On December 7, the 6th Interdisciplinary Cyber Research Conference (ICR2020) was held in TalTech. The topics of the conference included security culture, cyberwars, cyber security technologies and the human aspects of safe hardware and cyber security.
According to the founder and organiser of the conference, Anna-Maria Osula, the senior researcher of TalTech’s Centre for Cyber Security and Digital Forensics and the advisor of the technology company Guardtime, cyber security is not merely an engineering speciality, as it also encompasses the aspects of law, politics, economics and social sciences.
“The recent cyber-attacks against Estonian authorities and the private sector have proven that our data and computer systems need constant protection. Development and learning in this area are essential,” said Osula. “The speakers of the conference included excellent experts from different fields related to cyber security. In addition to keynote speakers, there were sessions where young researchers could introduce their work,” Osula noted.
One of the keynote speakers of the conference was Dr. Joe Burton from the University of Waikato in New Zealand, who is known for his interdisciplinary approach to cyber security. His presentation Security Cultures and Cyber Warfare was about the connections between culture and cyber security. He also discussed on the connections of hacker and military culture with corporate cyber culture and brought out how the ideas, behaviour patterns and security practices connected to these topics have influenced cyber security on the international level.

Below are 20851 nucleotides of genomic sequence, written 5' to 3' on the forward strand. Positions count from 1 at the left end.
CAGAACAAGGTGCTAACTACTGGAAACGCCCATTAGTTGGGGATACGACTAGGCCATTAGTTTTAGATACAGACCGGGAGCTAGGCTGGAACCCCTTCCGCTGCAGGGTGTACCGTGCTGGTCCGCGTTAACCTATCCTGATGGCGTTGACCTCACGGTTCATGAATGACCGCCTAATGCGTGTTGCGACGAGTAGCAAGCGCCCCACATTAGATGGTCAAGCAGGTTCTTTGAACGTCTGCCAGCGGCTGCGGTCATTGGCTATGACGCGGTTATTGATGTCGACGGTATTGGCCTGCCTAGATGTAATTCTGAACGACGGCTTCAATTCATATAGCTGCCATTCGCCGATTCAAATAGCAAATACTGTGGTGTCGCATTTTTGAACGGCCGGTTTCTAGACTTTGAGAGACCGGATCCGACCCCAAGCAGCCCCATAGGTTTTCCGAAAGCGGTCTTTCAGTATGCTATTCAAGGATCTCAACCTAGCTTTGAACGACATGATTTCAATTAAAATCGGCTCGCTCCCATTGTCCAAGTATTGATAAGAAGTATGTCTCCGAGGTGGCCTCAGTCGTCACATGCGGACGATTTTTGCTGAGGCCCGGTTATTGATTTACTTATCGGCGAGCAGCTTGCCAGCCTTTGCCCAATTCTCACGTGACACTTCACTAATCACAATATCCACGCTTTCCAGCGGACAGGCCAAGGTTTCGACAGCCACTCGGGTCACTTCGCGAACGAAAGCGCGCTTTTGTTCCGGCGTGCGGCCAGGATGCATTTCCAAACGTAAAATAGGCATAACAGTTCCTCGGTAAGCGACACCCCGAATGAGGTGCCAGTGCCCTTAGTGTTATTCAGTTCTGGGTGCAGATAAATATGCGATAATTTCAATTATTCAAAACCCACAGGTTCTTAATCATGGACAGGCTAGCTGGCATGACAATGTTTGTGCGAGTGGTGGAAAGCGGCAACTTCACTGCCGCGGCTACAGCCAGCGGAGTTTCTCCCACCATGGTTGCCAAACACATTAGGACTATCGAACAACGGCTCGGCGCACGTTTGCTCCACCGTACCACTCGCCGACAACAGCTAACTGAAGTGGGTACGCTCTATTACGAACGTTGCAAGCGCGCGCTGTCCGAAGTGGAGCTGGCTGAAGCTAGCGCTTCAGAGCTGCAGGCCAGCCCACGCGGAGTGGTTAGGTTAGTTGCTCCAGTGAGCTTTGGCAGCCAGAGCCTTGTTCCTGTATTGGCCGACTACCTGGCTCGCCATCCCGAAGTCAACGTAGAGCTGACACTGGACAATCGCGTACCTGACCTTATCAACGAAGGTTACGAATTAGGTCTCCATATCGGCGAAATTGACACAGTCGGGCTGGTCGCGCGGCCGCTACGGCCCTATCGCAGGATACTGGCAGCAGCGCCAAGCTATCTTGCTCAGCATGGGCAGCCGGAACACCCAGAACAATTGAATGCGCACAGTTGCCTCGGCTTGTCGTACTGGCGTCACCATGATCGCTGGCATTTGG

According to Burton, cyber security has become a critical security concern all over the world and the conference provided an invaluable opportunity to come together and discuss about various pressing cyber security challenges. “It was nice to see a wide variety of topics on the agenda, including hacking ethics, security cultures, cybercrime expertise, the human aspects of cyber security and the geopolitical impact of new technologies such as 5G,” noted Burton.
The second keynote speaker was Aarthi Krishna, who spoke about the increasing importance of the role of a chief information security officer (CISO) in today’s technology-rich entrepreneurship environment. The day was concluded with the presentation Trust our Hardware (but not really!) by Samuel Pagliarini, the professor and head of the Centre for Hardware Security Department of Computer Systems of TalTech. “Hardware security is a rapidly evolving but still an underestimated field. W usually hear very rarely about attacks against hardware, as no organization is interested in negative public attention,” explained Pagliarini.
The Cyber Research Conference brought together both young and established researchers from a variety of ICT-related disciplines such as computer science, political and social sciences and law. At the conference, young researchers and master’s and doctoral students presented research related to technology and cyber security, as well as the results of master’s and doctoral theses. This year, the conference could be followed online.
The language of the event was English.